The benefit of strength training on arterial blood pressure in patients with type 2 diabetes mellitus measured with ambulatory 24-hour blood pressure systems

  • Barbara Strasser
  • Paul Haber
  • Christoph Strehblow
  • Edmund Cauza


BACKGROUND: An ambulatory 24-hour BP-monitoring (ABPM) is of paramount importance, while patients are engaged in their usual activities, for a better representation of blood pressure (BP). ABPM provides not only automated measurements of brachial-artery pressure over a 24-hour period but also a highly reproducible circadian profile. The purpose of this investigation was to evaluate the effect of strength training (ST) on BP in patients with type 2 diabetes mellitus (T2D) and to obtain new and important information on BP profiles over 24-hour by using an ABPM. MATERIAL AND METHODS: We recruited ten patients (mean age: 59.7 ± 7.3) from our Diabetes Department who participated in a 4-month systematic ST program on three non-consecutive days of the week. The ST program consisted of exercises for all major muscle groups. The numbers of sets for each muscle group were systematically increased from 3 at the beginning of the program to 4, 5 and finally 6 sets per week at the end of the program. The ABPM equipment (oscillometric Model Mobil-O-Graph® CE 0434) was applied before and after 4-month training period. Routine HbA1C levels were measured using standard techniques. All subjects took a cycling test to measure maximum oxygen uptake (VO2peak) and maximum workload (Wmax) before and after the training period. Maximal strength was determined by one repetition maximum (1RM) in kp for the bench press, bench pull and leg press exercises, using the Concept 2 Dyno®. RESULTS: Analysis of the pooled daytime and night-time data showed a significant reduction of mean arterial BP (from 93.8 ± 19.2 to 90.6 ± 14.3 mmHg; p > 0.01) after a 4-month ST (−3.4% mmHg). VO2peak (p < 0.05), Wmax (p < 0.05), 1RM for all muscle groups (p < 0.01), lean body mass (p < 0.05) and percent body fat (p < 0.05) improved significantly after a 4-month of ST. HbA1C showed a significant reduction by 14.5% (from 8.3 ± 1.7 to 7.1 ± 0.9%; p < 0.01). CONCLUSION: We found a significant reduction of mean arterial BP after a 4-month ST, measured by the ABPM system. These results demonstrate that ST may not only increase muscle strength but also decrease BP and perhaps the risk of future CVD development.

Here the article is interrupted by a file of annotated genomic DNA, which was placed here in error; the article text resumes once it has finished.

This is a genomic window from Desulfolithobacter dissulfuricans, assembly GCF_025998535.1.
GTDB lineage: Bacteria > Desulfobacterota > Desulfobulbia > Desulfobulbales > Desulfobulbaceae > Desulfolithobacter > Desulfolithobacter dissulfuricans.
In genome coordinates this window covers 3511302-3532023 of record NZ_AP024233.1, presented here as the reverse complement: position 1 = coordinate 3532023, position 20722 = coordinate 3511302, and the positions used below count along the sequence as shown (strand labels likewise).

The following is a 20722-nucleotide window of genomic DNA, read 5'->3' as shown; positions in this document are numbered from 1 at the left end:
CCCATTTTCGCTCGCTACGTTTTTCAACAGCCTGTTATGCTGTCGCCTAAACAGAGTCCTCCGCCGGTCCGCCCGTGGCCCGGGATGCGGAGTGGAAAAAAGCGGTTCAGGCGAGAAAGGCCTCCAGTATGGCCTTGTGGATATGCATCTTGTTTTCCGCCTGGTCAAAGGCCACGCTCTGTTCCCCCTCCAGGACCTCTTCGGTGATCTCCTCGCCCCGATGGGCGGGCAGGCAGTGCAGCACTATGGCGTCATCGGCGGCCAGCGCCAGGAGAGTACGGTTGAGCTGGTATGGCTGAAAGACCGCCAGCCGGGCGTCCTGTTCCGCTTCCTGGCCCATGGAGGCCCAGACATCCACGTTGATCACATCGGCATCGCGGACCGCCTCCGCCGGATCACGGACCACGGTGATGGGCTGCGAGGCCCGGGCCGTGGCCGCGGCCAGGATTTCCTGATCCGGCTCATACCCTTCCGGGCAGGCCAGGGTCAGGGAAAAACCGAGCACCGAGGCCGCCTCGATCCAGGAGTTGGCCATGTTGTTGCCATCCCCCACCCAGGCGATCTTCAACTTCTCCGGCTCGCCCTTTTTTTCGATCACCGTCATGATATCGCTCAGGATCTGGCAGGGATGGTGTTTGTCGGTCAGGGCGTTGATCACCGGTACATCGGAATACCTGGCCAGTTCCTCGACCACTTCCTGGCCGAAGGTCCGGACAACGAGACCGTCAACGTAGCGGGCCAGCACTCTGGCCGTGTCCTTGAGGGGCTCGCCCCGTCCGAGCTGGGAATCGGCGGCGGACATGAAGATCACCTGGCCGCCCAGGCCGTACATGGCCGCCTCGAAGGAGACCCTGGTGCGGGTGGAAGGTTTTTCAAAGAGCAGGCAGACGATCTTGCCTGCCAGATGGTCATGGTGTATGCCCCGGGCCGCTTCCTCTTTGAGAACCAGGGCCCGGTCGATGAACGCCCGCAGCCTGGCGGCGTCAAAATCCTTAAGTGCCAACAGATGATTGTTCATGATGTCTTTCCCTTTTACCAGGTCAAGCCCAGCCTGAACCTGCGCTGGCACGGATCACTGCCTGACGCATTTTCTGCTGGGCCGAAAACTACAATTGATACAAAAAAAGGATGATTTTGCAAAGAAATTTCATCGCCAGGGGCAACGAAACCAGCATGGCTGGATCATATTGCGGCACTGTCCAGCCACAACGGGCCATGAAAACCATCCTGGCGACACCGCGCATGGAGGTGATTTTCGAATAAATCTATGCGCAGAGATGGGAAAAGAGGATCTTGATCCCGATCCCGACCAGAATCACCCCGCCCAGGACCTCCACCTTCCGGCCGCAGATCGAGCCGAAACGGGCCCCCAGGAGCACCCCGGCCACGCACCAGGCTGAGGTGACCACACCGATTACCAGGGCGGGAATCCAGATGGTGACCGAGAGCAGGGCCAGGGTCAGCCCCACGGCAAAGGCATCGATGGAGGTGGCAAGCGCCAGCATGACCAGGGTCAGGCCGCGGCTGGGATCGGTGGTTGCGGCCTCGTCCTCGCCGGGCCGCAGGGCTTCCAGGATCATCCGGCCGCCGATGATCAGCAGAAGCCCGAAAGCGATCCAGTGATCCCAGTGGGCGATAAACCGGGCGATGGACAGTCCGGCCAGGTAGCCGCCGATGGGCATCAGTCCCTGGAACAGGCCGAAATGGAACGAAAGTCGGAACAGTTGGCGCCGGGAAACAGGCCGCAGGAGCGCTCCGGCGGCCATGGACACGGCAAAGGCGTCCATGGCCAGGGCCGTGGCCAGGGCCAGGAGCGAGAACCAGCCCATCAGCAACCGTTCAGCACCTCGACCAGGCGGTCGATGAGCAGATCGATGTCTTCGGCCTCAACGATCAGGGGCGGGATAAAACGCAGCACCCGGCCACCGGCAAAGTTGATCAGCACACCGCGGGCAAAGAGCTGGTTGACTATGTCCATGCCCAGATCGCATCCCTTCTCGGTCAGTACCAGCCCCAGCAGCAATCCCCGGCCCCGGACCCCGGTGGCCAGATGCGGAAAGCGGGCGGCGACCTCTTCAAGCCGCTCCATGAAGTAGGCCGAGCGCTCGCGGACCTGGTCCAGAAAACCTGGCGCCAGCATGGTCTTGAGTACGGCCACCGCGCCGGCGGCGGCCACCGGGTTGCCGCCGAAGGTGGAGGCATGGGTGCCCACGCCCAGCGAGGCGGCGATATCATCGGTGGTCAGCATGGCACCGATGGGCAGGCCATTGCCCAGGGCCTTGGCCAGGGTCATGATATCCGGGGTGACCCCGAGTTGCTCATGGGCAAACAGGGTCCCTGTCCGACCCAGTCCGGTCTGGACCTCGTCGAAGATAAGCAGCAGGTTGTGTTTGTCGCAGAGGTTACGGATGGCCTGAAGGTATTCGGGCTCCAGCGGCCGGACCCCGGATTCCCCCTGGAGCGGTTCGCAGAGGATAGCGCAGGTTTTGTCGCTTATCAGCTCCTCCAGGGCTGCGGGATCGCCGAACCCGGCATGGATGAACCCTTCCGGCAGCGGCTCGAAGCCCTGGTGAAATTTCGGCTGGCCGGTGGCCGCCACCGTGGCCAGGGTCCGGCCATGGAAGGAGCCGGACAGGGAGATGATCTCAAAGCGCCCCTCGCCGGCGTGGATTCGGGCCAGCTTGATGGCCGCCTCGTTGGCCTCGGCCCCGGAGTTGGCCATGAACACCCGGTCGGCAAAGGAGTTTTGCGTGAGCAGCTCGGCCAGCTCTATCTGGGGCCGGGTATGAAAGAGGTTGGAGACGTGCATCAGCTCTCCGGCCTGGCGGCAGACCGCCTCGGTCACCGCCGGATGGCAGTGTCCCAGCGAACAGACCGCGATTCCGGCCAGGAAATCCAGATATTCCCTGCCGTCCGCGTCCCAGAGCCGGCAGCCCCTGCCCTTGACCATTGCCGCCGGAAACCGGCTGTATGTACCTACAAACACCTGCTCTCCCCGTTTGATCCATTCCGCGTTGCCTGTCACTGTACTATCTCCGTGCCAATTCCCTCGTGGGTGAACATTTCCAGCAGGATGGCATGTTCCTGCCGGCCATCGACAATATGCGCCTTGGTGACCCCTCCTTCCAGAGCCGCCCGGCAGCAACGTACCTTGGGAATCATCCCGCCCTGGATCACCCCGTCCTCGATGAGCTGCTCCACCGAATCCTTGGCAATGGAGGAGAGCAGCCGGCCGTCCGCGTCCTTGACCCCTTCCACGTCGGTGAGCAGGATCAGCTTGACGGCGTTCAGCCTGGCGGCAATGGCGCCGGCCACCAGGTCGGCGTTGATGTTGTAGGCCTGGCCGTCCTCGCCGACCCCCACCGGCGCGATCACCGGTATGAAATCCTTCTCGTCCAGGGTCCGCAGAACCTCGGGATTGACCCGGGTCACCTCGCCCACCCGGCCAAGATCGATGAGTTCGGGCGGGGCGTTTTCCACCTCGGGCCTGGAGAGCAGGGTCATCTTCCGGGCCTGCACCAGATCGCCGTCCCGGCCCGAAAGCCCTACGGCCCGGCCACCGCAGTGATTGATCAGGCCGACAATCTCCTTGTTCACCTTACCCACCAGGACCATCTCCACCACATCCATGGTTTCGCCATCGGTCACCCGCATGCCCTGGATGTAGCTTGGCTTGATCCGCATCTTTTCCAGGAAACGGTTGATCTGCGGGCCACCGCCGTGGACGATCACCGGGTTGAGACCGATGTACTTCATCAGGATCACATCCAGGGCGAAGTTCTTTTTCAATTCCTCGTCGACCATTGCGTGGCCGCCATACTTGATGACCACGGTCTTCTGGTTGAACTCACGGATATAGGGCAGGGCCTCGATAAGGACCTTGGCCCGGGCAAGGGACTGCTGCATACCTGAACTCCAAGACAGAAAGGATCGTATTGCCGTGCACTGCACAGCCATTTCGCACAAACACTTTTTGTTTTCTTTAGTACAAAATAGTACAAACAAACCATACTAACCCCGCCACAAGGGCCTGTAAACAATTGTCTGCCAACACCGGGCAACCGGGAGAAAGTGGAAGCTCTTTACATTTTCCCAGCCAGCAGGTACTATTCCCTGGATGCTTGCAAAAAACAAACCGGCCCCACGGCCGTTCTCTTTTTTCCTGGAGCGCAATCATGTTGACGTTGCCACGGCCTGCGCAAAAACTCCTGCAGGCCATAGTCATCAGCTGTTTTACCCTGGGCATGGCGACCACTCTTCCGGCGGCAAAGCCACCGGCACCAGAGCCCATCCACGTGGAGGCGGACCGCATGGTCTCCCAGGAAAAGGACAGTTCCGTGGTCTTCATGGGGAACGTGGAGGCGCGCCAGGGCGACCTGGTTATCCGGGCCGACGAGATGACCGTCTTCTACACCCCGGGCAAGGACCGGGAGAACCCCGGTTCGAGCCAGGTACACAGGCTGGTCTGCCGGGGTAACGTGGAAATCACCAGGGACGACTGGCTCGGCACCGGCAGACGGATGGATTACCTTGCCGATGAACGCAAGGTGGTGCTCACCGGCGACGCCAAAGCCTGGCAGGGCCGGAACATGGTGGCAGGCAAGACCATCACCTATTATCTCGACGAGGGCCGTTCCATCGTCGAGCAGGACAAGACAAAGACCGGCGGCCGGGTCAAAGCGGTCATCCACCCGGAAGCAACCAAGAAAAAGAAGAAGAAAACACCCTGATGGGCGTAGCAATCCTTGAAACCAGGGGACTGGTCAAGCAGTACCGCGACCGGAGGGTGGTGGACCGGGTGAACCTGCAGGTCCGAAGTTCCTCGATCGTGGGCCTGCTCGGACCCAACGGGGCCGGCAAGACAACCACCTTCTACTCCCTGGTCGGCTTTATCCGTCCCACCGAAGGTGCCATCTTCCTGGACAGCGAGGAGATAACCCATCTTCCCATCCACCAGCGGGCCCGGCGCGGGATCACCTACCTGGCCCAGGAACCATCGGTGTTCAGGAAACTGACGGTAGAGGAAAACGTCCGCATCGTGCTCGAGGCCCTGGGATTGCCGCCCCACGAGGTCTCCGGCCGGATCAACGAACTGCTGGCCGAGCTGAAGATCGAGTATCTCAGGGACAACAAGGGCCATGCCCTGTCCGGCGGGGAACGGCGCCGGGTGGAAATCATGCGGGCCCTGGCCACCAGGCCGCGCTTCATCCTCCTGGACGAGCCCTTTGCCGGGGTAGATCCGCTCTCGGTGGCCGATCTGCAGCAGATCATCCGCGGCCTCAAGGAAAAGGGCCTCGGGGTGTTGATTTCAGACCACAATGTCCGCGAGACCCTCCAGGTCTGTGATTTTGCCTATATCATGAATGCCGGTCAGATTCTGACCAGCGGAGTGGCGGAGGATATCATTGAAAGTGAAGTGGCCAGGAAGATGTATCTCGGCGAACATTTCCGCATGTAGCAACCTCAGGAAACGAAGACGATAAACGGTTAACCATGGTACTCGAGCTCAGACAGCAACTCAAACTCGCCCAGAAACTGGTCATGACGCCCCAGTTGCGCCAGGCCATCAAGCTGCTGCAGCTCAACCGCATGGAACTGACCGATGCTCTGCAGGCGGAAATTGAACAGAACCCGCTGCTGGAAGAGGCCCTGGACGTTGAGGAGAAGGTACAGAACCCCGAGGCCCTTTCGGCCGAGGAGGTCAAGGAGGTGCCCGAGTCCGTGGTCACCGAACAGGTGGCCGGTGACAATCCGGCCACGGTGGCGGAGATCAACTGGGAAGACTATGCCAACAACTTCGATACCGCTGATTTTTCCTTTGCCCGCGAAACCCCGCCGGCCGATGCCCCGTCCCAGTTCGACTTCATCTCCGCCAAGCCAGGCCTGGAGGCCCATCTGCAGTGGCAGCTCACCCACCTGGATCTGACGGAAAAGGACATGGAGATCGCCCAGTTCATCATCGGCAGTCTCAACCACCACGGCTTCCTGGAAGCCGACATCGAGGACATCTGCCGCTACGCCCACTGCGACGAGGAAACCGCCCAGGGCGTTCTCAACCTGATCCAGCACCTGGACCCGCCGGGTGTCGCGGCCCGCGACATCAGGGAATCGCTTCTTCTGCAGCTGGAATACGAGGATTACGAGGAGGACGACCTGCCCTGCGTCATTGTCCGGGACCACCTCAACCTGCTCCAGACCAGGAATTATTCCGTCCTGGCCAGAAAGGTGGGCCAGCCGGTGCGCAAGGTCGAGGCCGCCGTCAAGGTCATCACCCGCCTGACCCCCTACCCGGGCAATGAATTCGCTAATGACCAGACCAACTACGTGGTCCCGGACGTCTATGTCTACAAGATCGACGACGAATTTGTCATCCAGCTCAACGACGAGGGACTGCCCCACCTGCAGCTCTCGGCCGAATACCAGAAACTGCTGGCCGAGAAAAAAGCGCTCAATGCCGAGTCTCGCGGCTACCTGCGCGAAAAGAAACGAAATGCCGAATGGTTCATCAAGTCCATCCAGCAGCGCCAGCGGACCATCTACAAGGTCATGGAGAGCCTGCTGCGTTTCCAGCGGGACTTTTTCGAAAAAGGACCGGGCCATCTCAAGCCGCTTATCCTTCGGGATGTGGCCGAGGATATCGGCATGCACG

Strength training Diabetes mellitus 2 Hypertension Ambulatory 24-hour blood pressure monitoring HbA1C 

Der Effekt von Krafttraining auf den arteriellen Blutdruck bei PatientInnen mit Diabetes mellitus 2, gemessen mit einem ambulanten 24-Stunden Blutdruckmesssystem


HINTERGRUND: Um detaillierte Informationen über das Blutdruckprofil von PatientInnen während ihrer Tagesaktivitäten zu erhalten, gewann der Einsatz eines ambulanten 24-Stunden Blutdruckmesssystems an Bedeutung. Das Ziel unserer Studie war es, den Effekt eines regelmäßigen Krafttrainings auf das 24-Stunden Blutdruckverhalten bei PatientInnen mit Diabetes mellitus 2 zu analysieren und neue Informationen über das Tages- und Nachtprofil, gemessen mit einem ambulanten 24-Stunden Blutdruckmesssystem, zu gewinnen. METHODE: Wir rekrutierten 10 PatientInnen (mittleres Alter: 59.7 ± 7.3) über unsere Diabetesabteilung, die an einem 4 Monate dauernden Krafttrainingsprogramm an 3 nicht aufeinander folgenden Tagen pro Woche teilnahmen. Das Trainingsprogramm inkludierte Übungen für alle großen Muskelgruppen. Die Anzahl der Sätze pro Muskelgruppe pro Woche (S/MG/W) wurde systematisch erhöht, von 3 S/MG/W zu Beginn auf 4, 5 und 6 S/MG/W am Ende der Trainingsperiode. Das 24-Stunden Blutdruckprofil (oscillometric Model Mobil-O-Graph® CE 0434), der HbA1C, die maximale Sauerstoffaufnahme (VO2peak) und Wattleistung (Wmax) – gemessen mit einer Belastungsergometrie am Fahrrad, und das Einwiederholungsmaximum (1RM) – gemessen mit einer Dynamometrie (Concept 2 Dyno®) für die Übungen Bankdrücken, Bankziehen und Beinpresse, wurden vor und nach der Trainingsphase erhoben. ERGEBNISSE: Krafttraining über 4 Monate resultierte in einer signifikanten Reduktion (−3.4 % mmHg) des mittleren arteriellen Blutdrucks (von 93.8 ± 19.2 auf 90.6 ± 14.3 mmHg; p < 0.01). VO2peak (p < 0.05) Wmax (p < 0.05), 1RM für alle Muskelgruppen (p < 0.01), körperfettfreie Magermasse (p < 0.05) und der prozentuelle Körperfettanteil (p < 0.05) zeigten eine signifikante Verbesserung. Der HbA1C reduzierte sich signifikant um 14.5 % (von 8.3 ± 1.7 auf 7.1 ± 0.9 %; p < 0.01). SCHLUSSFOLGERUNG: Diese Studie zeigt, dass Krafttraining nicht nur die Muskelkraft verbessert, sondern auch den Blutdruck und möglicherweise das Risiko für spätere kardiovaskuläre Erkrankungen reduziert.


Krafttraining Diabetes mellitus 2 Hypertonie Ambulantes 24-Stunden Blutdruckmonitoring HbA1C 


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Copyright information

© Springer-Verlag 2008

Authors and Affiliations

  • Barbara Strasser
    • 1
  • Paul Haber
    • 1
  • Christoph Strehblow
    • 2
  • Edmund Cauza
    • 2
  1. 1.Division of Sports Medicine, Departments of Internal Medicine IIMedical UniversityViennaAustria
  2. 2.Departments of Internal Medicine V and Diabetes and RheumatologyWilhelminenspitalViennaAustria

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